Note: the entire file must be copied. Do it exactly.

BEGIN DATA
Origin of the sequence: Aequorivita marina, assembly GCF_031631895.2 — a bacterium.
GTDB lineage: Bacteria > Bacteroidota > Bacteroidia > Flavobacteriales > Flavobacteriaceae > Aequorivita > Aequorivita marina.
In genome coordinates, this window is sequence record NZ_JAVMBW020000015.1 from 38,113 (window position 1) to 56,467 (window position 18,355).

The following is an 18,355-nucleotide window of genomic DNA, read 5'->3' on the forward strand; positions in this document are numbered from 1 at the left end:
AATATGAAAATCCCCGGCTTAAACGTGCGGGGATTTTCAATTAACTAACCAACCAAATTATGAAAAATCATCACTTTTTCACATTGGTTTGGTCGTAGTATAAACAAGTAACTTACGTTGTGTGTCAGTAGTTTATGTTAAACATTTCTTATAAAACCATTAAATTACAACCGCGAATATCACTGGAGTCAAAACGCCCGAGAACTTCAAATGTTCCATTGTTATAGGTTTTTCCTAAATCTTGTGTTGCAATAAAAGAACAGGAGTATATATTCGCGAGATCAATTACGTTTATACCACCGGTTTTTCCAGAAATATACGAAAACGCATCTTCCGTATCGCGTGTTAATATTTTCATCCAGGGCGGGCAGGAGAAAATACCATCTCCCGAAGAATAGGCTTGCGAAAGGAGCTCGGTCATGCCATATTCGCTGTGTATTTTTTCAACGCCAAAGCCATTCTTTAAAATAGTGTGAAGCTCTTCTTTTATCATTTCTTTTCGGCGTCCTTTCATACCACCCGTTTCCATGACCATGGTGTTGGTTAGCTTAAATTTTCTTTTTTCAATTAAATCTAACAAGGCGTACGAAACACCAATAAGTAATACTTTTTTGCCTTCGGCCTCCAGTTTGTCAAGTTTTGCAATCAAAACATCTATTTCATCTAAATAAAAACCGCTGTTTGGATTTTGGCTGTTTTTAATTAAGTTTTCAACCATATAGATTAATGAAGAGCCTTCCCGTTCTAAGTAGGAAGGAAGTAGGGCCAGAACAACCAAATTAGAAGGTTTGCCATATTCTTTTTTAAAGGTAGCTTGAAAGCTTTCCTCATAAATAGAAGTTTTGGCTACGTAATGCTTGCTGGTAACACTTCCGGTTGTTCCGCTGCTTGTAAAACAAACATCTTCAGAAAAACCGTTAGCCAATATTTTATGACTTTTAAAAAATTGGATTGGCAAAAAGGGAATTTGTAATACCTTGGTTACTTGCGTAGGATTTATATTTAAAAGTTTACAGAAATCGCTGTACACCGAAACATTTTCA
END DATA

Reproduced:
Origin of the sequence: Aequorivita marina, assembly GCF_031631895.2 — a bacterium.
GTDB lineage: Bacteria > Bacteroidota > Bacteroidia > Flavobacteriales > Flavobacteriaceae > Aequorivita > Aequorivita marina.
In genome coordinates, this window is sequence record NZ_JAVMBW020000015.1 from 38,113 (window position 1) to 56,467 (window position 18,355).

The following is an 18,355-nucleotide window of genomic DNA, read 5'->3' on the forward strand; positions in this document are numbered from 1 at the left end:
AATATGAAAATCCCCGGCTTAAACGTGCGGGGATTTTCAATTAACTAACCAACCAAATTATGAAAAATCATCACTTTTTCACATTGGTTTGGTCGTAGTATAAACAAGTAACTTACGTTGTGTGTCAGTAGTTTATGTTAAACATTTCTTATAAAACCATTAAATTACAACCGCGAATATCACTGGAGTCAAAACGCCCGAGAACTTCAAATGTTCCATTGTTATAGGTTTTTCCTAAATCTTGTGTTGCAATAAAAGAACAGGAGTATATATTCGCGAGATCAATTACGTTTATACCACCGGTTTTTCCAGAAATATACGAAAACGCATCTTCCGTATCGCGTGTTAATATTTTCATCCAGGGCGGGCAGGAGAAAATACCATCTCCCGAAGAATAGGCTTGCGAAAGGAGCTCGGTCATGCCATATTCGCTGTGTATTTTTTCAACGCCAAAGCCATTCTTTAAAATAGTGTGAAGCTCTTCTTTTATCATTTCTTTTCGGCGTCCTTTCATACCACCCGTTTCCATGACCATGGTGTTGGTTAGCTTAAATTTTCTTTTTTCAATTAAATCTAACAAGGCGTACGAAACACCAATAAGTAATACTTTTTTGCCTTCGGCCTCCAGTTTGTCAAGTTTTGCAATCAAAACATCTATTTCATCTAAATAAAAACCGCTGTTTGGATTTTGGCTGTTTTTAATTAAGTTTTCAACCATATAGATTAATGAAGAGCCTTCCCGTTCTAAGTAGGAAGGAAGTAGGGCCAGAACAACCAAATTAGAAGGTTTGCCATATTCTTTTTTAAAGGTAGCTTGAAAGCTTTCCTCATAAATAGAAGTTTTGGCTACGTAATGCTTGCTGGTAACACTTCCGGTTGTTCCGCTGCTTGTAAAACAAACATCTTCAGAAAAACCGTTAGCCAATATTTTATGACTTTTAAAAAATTGGATTGGCAAAAAGGGAATTTGTAATACCTTGGTTACTTGCGTAGGATTTATATTTAAAAGTTTACAGAAATCGCTGTACACCGAAACATTTTCA